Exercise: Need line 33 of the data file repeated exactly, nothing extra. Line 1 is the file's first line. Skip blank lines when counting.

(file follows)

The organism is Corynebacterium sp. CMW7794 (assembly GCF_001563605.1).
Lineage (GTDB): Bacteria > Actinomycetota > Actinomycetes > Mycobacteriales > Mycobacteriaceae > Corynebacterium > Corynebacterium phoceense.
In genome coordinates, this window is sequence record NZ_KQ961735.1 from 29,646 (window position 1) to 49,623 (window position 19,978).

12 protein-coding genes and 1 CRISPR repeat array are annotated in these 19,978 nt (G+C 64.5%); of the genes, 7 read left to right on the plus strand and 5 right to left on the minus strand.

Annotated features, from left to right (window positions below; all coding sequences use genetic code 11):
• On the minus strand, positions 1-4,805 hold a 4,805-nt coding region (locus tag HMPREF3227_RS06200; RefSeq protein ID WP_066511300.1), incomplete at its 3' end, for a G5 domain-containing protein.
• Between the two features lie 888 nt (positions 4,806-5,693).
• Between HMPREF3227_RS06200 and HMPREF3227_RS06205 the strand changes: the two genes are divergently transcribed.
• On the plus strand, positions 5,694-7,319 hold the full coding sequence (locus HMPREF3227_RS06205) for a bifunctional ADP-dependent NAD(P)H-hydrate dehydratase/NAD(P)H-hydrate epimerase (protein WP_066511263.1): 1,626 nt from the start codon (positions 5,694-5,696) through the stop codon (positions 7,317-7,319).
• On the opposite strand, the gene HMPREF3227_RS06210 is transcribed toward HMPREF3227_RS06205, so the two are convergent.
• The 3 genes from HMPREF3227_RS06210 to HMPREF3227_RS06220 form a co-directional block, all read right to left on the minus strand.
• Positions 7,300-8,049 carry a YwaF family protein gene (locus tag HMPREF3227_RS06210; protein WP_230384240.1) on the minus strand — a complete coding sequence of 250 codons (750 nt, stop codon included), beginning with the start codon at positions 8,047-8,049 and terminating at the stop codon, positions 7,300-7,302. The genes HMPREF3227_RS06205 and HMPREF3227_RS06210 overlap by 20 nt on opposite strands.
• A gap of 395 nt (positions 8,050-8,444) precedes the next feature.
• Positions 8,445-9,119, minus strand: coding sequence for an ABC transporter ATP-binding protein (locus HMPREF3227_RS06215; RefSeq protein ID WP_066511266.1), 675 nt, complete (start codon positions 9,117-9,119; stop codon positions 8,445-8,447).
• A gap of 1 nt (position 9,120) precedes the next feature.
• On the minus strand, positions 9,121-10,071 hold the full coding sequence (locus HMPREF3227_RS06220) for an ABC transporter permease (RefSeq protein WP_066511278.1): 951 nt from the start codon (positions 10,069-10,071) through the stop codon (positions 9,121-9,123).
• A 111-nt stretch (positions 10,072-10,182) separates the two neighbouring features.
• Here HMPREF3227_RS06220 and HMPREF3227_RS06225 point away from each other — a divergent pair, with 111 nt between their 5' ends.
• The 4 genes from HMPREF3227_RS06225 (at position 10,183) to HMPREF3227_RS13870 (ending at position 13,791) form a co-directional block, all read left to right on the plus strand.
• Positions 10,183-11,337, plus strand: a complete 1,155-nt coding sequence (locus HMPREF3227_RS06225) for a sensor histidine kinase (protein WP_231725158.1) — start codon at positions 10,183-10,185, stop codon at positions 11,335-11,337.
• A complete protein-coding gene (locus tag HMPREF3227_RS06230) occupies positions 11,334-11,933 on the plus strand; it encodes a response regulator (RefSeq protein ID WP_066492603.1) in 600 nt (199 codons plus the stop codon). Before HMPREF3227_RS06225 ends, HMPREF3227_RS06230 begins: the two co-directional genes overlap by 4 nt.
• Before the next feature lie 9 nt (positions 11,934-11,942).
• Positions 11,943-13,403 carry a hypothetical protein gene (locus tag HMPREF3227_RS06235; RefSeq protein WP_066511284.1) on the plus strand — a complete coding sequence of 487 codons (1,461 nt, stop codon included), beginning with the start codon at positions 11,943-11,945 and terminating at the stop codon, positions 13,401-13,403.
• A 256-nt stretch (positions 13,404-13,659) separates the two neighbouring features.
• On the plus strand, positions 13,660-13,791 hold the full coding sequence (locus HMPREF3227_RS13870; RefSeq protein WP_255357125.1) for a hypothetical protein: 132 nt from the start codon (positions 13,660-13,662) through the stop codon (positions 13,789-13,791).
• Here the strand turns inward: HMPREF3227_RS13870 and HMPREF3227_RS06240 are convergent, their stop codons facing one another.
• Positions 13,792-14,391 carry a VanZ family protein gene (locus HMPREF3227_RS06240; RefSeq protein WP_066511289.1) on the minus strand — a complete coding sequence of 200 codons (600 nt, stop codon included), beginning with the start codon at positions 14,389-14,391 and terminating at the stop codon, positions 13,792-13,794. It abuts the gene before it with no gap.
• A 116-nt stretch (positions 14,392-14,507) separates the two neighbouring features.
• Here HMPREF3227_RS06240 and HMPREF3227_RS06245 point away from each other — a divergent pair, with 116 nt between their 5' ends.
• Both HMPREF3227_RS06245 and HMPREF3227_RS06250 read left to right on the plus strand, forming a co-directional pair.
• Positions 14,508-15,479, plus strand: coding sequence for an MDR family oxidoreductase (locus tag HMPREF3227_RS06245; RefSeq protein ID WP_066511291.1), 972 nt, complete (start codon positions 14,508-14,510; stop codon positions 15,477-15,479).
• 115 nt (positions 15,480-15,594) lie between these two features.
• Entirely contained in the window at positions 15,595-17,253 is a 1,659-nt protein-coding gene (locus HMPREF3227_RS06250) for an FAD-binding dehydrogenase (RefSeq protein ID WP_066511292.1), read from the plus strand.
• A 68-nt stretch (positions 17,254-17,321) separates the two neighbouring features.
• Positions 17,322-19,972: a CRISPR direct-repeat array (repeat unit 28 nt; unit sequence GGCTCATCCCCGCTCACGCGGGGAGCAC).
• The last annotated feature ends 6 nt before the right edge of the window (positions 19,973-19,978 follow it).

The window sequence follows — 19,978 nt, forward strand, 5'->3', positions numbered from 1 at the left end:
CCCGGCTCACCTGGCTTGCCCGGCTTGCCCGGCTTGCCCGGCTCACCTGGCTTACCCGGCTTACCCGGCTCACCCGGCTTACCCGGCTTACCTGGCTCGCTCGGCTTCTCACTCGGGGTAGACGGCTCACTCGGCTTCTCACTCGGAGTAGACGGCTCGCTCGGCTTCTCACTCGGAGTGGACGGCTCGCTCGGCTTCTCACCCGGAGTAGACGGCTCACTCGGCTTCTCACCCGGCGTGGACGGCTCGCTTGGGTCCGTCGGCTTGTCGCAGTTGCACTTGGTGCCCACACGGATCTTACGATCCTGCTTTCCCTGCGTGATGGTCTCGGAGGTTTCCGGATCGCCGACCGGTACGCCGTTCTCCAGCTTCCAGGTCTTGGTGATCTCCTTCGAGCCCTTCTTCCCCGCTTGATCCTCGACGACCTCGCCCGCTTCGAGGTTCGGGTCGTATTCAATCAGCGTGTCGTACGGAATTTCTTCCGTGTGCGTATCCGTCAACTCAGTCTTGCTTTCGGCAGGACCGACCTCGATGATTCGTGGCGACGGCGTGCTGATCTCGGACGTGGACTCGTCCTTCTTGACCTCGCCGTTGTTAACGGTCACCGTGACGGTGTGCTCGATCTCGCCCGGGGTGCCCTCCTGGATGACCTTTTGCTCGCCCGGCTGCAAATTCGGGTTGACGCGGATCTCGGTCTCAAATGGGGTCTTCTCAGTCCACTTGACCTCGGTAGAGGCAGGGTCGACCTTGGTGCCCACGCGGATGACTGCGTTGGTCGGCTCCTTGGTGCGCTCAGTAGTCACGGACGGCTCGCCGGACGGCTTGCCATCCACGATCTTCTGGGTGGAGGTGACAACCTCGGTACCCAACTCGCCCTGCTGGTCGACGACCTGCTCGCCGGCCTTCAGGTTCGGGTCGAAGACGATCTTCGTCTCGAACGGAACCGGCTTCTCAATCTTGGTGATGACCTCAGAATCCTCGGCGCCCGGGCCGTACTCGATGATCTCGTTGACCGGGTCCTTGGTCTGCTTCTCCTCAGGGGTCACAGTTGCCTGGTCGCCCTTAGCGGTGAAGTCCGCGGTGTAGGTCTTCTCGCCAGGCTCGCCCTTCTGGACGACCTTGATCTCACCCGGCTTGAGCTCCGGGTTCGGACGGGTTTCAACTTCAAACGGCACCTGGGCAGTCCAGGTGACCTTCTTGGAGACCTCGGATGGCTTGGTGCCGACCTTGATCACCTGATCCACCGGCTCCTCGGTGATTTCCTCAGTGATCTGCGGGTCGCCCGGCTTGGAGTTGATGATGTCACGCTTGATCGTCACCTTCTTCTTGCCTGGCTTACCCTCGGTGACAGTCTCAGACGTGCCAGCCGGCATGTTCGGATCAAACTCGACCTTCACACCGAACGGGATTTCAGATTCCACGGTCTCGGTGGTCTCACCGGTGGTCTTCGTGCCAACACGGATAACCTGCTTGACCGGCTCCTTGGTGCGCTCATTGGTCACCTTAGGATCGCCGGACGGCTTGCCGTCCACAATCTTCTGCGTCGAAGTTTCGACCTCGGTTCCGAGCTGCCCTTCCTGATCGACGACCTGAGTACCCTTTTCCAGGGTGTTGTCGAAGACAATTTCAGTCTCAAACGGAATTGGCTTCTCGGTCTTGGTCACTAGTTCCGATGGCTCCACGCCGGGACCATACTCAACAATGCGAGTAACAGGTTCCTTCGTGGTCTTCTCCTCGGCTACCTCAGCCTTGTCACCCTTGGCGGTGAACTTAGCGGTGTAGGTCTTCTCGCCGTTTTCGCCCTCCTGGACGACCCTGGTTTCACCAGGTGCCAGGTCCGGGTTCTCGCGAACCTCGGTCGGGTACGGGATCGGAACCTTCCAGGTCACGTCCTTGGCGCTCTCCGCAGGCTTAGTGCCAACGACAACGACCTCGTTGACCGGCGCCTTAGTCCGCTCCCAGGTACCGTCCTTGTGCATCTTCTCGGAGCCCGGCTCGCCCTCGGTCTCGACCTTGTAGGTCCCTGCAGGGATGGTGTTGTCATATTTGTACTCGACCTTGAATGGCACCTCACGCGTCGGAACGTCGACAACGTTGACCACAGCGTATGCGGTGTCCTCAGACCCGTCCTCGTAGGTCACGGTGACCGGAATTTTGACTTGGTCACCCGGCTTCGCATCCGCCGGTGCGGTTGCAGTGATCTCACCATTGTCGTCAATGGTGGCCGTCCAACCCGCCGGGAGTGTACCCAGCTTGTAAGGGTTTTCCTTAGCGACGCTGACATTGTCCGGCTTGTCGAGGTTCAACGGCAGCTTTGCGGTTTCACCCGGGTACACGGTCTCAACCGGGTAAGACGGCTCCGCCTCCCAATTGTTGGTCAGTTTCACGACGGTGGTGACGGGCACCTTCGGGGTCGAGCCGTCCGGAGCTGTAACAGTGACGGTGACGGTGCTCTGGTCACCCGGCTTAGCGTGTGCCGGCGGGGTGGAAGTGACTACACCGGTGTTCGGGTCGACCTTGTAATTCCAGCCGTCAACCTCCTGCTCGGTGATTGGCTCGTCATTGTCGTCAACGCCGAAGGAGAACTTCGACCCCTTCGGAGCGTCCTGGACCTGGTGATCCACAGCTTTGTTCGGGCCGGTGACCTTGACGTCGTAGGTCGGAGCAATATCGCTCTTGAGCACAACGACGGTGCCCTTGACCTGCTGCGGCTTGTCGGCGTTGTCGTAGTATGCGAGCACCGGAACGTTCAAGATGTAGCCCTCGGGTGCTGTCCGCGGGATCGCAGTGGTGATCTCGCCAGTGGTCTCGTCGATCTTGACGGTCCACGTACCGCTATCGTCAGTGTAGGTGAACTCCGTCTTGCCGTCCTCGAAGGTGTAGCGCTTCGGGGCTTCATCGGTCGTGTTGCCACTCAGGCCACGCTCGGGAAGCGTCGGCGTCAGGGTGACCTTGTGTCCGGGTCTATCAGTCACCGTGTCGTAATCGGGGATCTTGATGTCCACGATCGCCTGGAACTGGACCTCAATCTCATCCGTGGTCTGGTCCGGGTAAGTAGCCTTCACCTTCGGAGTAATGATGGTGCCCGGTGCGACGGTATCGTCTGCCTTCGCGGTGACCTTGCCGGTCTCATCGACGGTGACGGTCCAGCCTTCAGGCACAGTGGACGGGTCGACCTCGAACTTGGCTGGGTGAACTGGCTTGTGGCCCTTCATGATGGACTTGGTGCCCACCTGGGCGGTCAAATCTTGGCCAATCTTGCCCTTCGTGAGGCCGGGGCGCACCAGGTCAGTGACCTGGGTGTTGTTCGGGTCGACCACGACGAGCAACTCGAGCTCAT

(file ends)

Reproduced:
• Entirely contained in the window at positions 15,595-17,253 is a 1,659-nt protein-coding gene (locus HMPREF3227_RS06250) for an FAD-binding dehydrogenase (RefSeq protein ID WP_066511292.1), read from the plus strand.